Dendritic Cell (DC) differentiation is a complex system involving multiple progenitors with potential to differentiate into a variety of DC subsets. Understanding the mechanisms regulating these differentiation pathways is critical to understanding how defective DCs arise in cancer. Impaired DC differentiation often results in immunosuppressive cells that either hinder immune activation in disease or promote tumor growth and metastasis. We previously established that the serine-threonine kinase Protein Kinase C β isoform II (PKCβII) is required for human DC differentiation from CD34+ progenitor cells and monocytes, and have recently found that murine bone marrow (BM) cells also need it to become fully differentiated and functional DCs. However, the molecular targets of PKCβII in this pathway remain unclear. It is well established that the transcription factors Interferon Regulatory Factors 4 and 8 (IRF4 and IRF8) are also important for DC differentiation. IRF4 is crucial for the development of conventional DCs (mediated by GM-CSF), while IRF8 is crucial for the development of plasmacytoid and CD8α+DCs (mediated by FLT3-L). We hypothesized that a relationship existed between PKCβII and IRF4/8, and investigated the effects of PKC activation on IRF4/8 expression.

Using human progenitor cell lines and murine BM cells we found that PKC activation upregulated IRF4 and IRF8 expression, while PKC inhibition downregulated IRF4 and IRF8. PKC inhibition also prevented these cells from differentiating into DCs, as determined by their phenotypic markers, physical characteristics, and T-cell stimulatory activity. However, we found that in progenitor cells GM-CSF (a known PKCβII activator) decreased IRF8 expression while upregulating IRF4 expression. This led us to investigate the differential effects of GM-CSF and FLT3-L on the PKC-IRF relationship. We saw that FLT3-L treatment of murine BM cells caused an upregulation of IRF8 and stimulated DC differentiation, and that DC differentiation and IRF8 upregulation were both lost in the presence of a PKC inhibitor. Using Image Stream analysis we found that FLT3-L treatment of progenitor cells activated PKCβII and PKCα. To determine which PKC(s) mediates the FLT3-L driven upregulation of IRF8, we used PKCα knockout (KO) BM and saw that cells were still able to differentiate into DCs and IRF8 levels were still being upregulated. Thus, PKCβII is the PKC that mediates FLT3-L driven DC differentiation and IRF8 upregulation. To determine what molecules could be acting downstream of PKCβII in regulating IRF4/8, we again used Image Stream analysis and visualized STAT3 and STAT5 translocation into the nucleus. Using murine BM cells we found that STAT3 and IRF8 nuclear localization increased with FLT3-L treatment, while GM-CSF treatment caused increased STAT5 and IRF4 nuclear localization. When looking at human monocytes and the human monocytic progenitor cell lineTHP-1 we saw similar effects: GM-CSF treatment increased STAT5 and IRF4 nuclear localization, while pan-PKC inhibition decreased basal STAT5 and IRF4 nuclear localization. Interestingly, these human monocytes and THP-1 cells had lower nuclear levels of STAT3 and IRF8 following FLT3-L treatment – possibly because these cells are already somewhat committed to the monocyte-derived conventional DC pathway. However, in murine early progenitor cells, after 15 minutes of PKC activation we saw increased STAT3 activation, indicating that PKC-regulated STAT3 activation is playing a role earlier in the differentiation process. To find the progenitor cells immediately effected by PKCβII activation, we used IRF8-eGFP murine BM and saw that PKC activation caused induced IRF8 expression as early as in the multi-potent progenitor cells (MPP2 and MPP3), and this upregulation continued to increase as cells differentiated to CD11b+progenitor cells and GMP.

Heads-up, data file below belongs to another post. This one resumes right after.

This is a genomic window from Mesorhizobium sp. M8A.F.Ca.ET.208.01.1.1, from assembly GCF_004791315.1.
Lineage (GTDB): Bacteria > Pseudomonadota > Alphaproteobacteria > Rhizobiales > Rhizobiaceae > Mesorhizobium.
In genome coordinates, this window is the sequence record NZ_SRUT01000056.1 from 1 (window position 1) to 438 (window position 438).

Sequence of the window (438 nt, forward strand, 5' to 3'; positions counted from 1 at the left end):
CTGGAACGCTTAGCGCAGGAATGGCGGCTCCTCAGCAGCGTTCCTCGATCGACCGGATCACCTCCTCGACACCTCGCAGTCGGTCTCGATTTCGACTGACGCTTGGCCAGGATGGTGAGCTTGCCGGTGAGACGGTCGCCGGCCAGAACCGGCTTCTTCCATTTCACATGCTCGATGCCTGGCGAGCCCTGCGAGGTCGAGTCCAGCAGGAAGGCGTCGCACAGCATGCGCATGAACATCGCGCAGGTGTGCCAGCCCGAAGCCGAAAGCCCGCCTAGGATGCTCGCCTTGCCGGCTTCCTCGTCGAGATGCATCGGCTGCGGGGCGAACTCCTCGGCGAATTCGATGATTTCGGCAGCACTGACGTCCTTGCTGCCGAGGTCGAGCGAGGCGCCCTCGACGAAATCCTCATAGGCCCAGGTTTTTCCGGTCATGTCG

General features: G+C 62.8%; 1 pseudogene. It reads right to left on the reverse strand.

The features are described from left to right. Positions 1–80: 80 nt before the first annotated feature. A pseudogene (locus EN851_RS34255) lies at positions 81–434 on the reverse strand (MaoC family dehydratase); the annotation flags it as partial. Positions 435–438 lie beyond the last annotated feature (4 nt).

These studies indicate that PKCβII is activated in progenitor cells by either FLT3-L or GM-CSF, causing an upregulation of IRF8 or IRF4, respectively. PKCβII may be acting through STAT5 and STAT3 to induce IRF4 and IRF8, depending on the cytokine treatment. By having a better understanding of how PKCβII regulates the expression of these transcription factors, which are required for DC differentiation, we can manipulate the PKCβII-IRF relationship to drive or impair DC differentiation in pathological settings, and may improve DC-vaccine development.


No relevant conflicts of interest to declare.

Author notes


Asterisk with author names denotes non-ASH members.